I hate that I’ve almost entirely stopped reading for fun. Something about the college experience drove any desire to spend down time with a book out of me. I ended each term feeling intellectually bruised after months of tackling hundreds, even thousands of pages of assigned reading, and writing the assigned papers and exams. I used to read voraciously, but now in my down time I’d rather do anything but look at more words.
I suppose it may be a result of being a history major. All of my homework is either reading or writing. During the last term at SFSU, when I was doing the reading for the MA exam, I calculated that I read approximately 12,000 pages in three months.
This is not to say that I don’t access my favorite novels. I have a wide selection of audiobooks in my iTunes library, ranging from history, like The Lives of the Kings and Queens of England or a biography of Jane Boleyn, to YA novels by Tamora Pierce, The Lord of the Rings trilogy, and so on. So I listen to books as I walk or run errands or do my crafting, and for the moment that is how I read.
I’m trying to work in actual reading for fun again. It’s hard to get back into the habit, but I’m always satisfied when I manage to do a little reading. It does help that the assigned reading for library school is usually deadly dull! Never thought I’d miss my history homework, but there it is.
Last night I finally finished Christopher Hibbert’s The Borgias and Their Enemies, which I’ve been picking away at since New Year’s. It was an enjoyable, easy read, an excellent example of approachable popular history, though surprisingly short given the topic (ha ha). Apparently it’s the first “major biography of the Borgias in thirty years.” I can’t speak to that, though I predict more will come onto the scene if HBO’s series on the Borgia family continues to be popular. I was surprised by the tone of this book, though.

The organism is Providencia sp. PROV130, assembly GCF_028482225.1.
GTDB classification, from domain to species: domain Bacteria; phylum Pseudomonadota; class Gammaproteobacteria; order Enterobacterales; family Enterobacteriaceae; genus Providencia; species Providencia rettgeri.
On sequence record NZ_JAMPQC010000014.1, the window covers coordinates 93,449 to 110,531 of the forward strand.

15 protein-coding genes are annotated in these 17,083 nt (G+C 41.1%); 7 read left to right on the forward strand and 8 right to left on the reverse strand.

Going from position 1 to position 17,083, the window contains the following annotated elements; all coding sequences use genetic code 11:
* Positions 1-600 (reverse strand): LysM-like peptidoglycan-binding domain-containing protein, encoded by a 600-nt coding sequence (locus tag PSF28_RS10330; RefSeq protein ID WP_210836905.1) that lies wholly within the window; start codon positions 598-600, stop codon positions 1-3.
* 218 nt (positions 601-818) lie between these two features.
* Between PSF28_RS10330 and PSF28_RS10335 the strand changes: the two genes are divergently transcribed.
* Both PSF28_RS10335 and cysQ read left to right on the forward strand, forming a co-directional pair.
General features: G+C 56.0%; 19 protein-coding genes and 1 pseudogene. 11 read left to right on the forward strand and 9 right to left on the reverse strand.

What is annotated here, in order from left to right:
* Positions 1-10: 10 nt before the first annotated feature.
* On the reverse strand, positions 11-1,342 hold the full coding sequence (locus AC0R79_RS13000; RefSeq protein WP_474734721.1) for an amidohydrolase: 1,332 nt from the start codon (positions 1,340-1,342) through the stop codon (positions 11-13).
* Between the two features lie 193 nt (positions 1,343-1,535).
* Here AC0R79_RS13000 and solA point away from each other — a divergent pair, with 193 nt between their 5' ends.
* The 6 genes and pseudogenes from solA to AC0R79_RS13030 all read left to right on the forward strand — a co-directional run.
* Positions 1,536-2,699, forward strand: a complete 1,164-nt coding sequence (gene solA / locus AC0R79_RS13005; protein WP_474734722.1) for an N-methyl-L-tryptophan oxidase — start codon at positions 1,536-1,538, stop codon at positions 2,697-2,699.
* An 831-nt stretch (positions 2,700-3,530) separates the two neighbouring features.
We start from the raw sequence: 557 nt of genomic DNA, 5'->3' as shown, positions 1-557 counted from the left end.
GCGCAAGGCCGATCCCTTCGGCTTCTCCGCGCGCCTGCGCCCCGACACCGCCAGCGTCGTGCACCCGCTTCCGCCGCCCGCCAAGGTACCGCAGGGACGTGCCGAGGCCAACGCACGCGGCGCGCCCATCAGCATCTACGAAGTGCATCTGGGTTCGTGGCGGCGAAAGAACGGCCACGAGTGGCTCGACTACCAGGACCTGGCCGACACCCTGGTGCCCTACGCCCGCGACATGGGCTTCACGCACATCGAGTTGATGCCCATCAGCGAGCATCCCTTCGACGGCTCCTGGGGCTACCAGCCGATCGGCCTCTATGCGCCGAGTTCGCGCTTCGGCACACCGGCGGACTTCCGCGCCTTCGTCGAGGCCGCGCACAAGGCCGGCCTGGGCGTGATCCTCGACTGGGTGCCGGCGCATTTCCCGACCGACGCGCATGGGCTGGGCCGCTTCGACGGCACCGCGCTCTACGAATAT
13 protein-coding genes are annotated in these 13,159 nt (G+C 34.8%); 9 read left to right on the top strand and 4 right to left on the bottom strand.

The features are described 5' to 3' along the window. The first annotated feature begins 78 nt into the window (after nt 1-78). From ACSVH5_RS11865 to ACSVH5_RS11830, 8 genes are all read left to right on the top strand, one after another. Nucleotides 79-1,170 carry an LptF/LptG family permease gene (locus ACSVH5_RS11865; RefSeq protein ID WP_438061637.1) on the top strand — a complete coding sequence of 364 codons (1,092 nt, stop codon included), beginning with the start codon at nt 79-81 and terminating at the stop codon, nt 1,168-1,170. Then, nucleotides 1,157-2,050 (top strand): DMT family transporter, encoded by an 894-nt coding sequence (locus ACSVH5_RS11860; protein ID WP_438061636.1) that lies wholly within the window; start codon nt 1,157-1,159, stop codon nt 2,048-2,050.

The Borgias were among the most infamous and vilified families of Renaissance Italy. Rodrigo Borgia became Pope Alexander VI and unlike previous popes, didn’t even try to pretend that the young people living in his palace weren’t his children. In fact, he introduced them as such. He never tried to hide his mistresses and he recognized his illegitimate offspring, working hard to bestow gifts and prestige upon them. Cesare Borgia, one of Rodrigo’s sons, was possibly the first Cardinal ever to relinquish his position and leave the Church in favor of a secular life. Lucrezia Borgia, Cesare’s little sister, lived her early life as the subject of vicious rumor, accusing her of incest with brothers and father, adulterous affairs, and all sorts of other licentious and immoral behavior.
Hibbert presents a biography that acknowledges the rumor and refuses both to participate in it and to apologize. He presents the rumors and leaves the reader to make of them what he or she will. It’s refreshing, actually – a nice change from the usual story of the Borgias which shows a tapestry of sex, power, violence, and lust that would make the most explicit film or movie look like the Teletubbies. I’m starting to notice this as a quiet but pervasive trend in popular history, actually. One of the audiobooks I have is a biography of Jane Boleyn, sister-in-law to the infamous Anne, which works hard to reverse centuries of malicious and probably undeserved libel.
Hibbert’s a prolific writer, on all sorts of subjects within European history. I’ll probably give some of his other works a try, and I’d recommend this biography of the Borgia family.